Then the fairy went on her way, and Jack, after thinking things over, concluded he would go on by the path that led toward the hill. Beyond the hill in a valley he came to a great castle, and on the doorstep sat a giant woman. It was almost night, and Jack went up to the giantess and said very politely, "Good-evening, ma'am. Would you be so kind as to give me some supper?"

"Is it supper you want?" said the big woman. "It's supper you'll be if you don't move away from here. My man is a giant, and he likes to eat little boys."


"But I am very hungry," said Jack, "and I've had no food at all this day since early morning."

"Well, well," said the giantess, "I don't wonder you are hungry, then. Come along to the kitchen and I'll see what I can find for you."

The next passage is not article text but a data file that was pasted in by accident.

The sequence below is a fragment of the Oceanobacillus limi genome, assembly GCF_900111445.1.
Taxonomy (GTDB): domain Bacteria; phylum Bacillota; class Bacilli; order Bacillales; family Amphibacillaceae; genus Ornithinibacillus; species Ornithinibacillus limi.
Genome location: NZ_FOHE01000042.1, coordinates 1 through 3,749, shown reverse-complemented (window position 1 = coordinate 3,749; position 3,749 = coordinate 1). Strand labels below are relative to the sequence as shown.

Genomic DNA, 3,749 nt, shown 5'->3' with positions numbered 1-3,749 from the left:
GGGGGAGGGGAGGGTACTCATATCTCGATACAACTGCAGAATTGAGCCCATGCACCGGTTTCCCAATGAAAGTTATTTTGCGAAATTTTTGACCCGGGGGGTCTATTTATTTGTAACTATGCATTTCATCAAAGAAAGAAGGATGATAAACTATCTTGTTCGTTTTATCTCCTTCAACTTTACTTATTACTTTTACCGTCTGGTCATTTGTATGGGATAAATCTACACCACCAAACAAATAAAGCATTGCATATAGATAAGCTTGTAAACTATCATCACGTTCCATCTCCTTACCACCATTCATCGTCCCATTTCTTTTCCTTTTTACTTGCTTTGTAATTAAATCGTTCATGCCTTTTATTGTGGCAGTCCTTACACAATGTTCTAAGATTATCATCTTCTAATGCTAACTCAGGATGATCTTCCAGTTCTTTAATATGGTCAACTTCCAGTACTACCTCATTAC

So the giant's wife took Jack into the kitchen and gave him a piece of cheese and a bowl of bread and milk. He had not quite finished eating when, tramp! tramp! tramp! he heard the steps of some one coming, and the whole castle trembled with the heavy footfalls.

"Gracious me!" exclaimed the giant's wife, "that's my man. Be quick now and jump into the oven or he'll catch you;" and she bundled Jack into the oven just as the giant came in.

The giant looked around the room and sniffed the air. "Fe-fi-fo-fum, I smell fresh meat!" said he.

"Yes," his wife responded, "the crows brought a piece of raw flesh to-day to the top of the house and dropped it on the roof."

"Ha!" said the giant, "I thought it was something nearer and fresher than that;" but he sat down at the table and Jack watched him through a crevice of the oven door, and was amazed to see the quantity of food that he ate.